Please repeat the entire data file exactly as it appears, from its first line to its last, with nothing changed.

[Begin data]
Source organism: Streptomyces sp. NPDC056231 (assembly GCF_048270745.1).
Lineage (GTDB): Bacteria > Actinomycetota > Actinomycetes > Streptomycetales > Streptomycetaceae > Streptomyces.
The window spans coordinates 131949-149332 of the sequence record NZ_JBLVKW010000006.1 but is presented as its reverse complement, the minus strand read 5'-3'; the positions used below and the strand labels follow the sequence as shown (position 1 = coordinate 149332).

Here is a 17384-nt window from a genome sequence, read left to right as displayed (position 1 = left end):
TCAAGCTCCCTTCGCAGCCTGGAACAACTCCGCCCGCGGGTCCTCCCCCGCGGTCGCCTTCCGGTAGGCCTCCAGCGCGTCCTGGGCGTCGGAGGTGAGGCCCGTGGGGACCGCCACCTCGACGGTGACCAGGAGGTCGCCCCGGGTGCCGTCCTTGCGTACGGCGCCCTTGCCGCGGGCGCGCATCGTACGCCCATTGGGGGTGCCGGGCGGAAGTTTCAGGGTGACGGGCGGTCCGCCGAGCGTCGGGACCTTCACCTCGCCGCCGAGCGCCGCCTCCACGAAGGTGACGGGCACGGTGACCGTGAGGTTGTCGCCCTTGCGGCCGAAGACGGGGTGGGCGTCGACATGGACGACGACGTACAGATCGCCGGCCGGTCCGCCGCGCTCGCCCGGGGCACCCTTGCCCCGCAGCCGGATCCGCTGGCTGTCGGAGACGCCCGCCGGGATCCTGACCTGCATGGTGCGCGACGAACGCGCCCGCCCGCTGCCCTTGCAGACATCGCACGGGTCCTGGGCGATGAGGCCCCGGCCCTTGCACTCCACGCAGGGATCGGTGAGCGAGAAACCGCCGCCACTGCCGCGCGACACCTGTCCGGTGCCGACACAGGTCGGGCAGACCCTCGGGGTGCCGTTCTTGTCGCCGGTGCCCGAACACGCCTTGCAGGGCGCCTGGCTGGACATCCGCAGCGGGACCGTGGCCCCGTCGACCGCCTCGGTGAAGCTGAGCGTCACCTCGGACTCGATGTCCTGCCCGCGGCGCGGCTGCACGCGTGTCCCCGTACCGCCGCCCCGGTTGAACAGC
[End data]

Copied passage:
Source organism: Streptomyces sp. NPDC056231 (assembly GCF_048270745.1).
Lineage (GTDB): Bacteria > Actinomycetota > Actinomycetes > Streptomycetales > Streptomycetaceae > Streptomyces.
The window spans coordinates 131949-149332 of the sequence record NZ_JBLVKW010000006.1 but is presented as its reverse complement, the minus strand read 5'-3'; the positions used below and the strand labels follow the sequence as shown (position 1 = coordinate 149332).

Here is a 17384-nt window from a genome sequence, read left to right as displayed (position 1 = left end):
TCAAGCTCCCTTCGCAGCCTGGAACAACTCCGCCCGCGGGTCCTCCCCCGCGGTCGCCTTCCGGTAGGCCTCCAGCGCGTCCTGGGCGTCGGAGGTGAGGCCCGTGGGGACCGCCACCTCGACGGTGACCAGGAGGTCGCCCCGGGTGCCGTCCTTGCGTACGGCGCCCTTGCCGCGGGCGCGCATCGTACGCCCATTGGGGGTGCCGGGCGGAAGTTTCAGGGTGACGGGCGGTCCGCCGAGCGTCGGGACCTTCACCTCGCCGCCGAGCGCCGCCTCCACGAAGGTGACGGGCACGGTGACCGTGAGGTTGTCGCCCTTGCGGCCGAAGACGGGGTGGGCGTCGACATGGACGACGACGTACAGATCGCCGGCCGGTCCGCCGCGCTCGCCCGGGGCACCCTTGCCCCGCAGCCGGATCCGCTGGCTGTCGGAGACGCCCGCCGGGATCCTGACCTGCATGGTGCGCGACGAACGCGCCCGCCCGCTGCCCTTGCAGACATCGCACGGGTCCTGGGCGATGAGGCCCCGGCCCTTGCACTCCACGCAGGGATCGGTGAGCGAGAAACCGCCGCCACTGCCGCGCGACACCTGTCCGGTGCCGACACAGGTCGGGCAGACCCTCGGGGTGCCGTTCTTGTCGCCGGTGCCCGAACACGCCTTGCAGGGCGCCTGGCTGGACATCCGCAGCGGGACCGTGGCCCCGTCGACCGCCTCGGTGAAGCTGAGCGTCACCTCGGACTCGATGTCCTGCCCGCGGCGCGGCTGCACGCGTGTCCCCGTACCGCCGCCCCGGTTGAACAGC